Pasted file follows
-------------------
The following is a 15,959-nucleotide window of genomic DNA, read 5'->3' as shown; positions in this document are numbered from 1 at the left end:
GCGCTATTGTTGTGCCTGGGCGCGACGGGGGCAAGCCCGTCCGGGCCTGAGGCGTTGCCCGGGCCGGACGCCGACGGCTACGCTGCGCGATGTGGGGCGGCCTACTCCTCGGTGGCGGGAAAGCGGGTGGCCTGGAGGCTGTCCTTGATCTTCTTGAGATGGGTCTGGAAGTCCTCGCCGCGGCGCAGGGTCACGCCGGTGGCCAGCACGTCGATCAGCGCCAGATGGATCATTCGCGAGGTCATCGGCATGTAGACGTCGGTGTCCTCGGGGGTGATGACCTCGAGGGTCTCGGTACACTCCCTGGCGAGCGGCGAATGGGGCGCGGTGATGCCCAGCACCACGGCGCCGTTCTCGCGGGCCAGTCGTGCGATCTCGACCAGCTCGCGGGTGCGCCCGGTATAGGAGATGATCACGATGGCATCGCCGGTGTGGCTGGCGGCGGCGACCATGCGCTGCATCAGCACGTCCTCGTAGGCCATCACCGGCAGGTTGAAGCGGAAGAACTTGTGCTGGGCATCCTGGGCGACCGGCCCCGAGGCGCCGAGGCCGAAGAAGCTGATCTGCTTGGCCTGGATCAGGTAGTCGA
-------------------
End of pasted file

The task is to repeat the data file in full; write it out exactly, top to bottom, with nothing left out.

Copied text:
The following is a 15,959-nucleotide window of genomic DNA, read 5'->3' as shown; positions in this document are numbered from 1 at the left end:
GCGCTATTGTTGTGCCTGGGCGCGACGGGGGCAAGCCCGTCCGGGCCTGAGGCGTTGCCCGGGCCGGACGCCGACGGCTACGCTGCGCGATGTGGGGCGGCCTACTCCTCGGTGGCGGGAAAGCGGGTGGCCTGGAGGCTGTCCTTGATCTTCTTGAGATGGGTCTGGAAGTCCTCGCCGCGGCGCAGGGTCACGCCGGTGGCCAGCACGTCGATCAGCGCCAGATGGATCATTCGCGAGGTCATCGGCATGTAGACGTCGGTGTCCTCGGGGGTGATGACCTCGAGGGTCTCGGTACACTCCCTGGCGAGCGGCGAATGGGGCGCGGTGATGCCCAGCACCACGGCGCCGTTCTCGCGGGCCAGTCGTGCGATCTCGACCAGCTCGCGGGTGCGCCCGGTATAGGAGATGATCACGATGGCATCGCCGGTGTGGCTGGCGGCGGCGACCATGCGCTGCATCAGCACGTCCTCGTAGGCCATCACCGGCAGGTTGAAGCGGAAGAACTTGTGCTGGGCATCCTGGGCGACCGGCCCCGAGGCGCCGAGGCCGAAGAAGCTGATCTGCTTGGCCTGGATCAGGTAGTCGA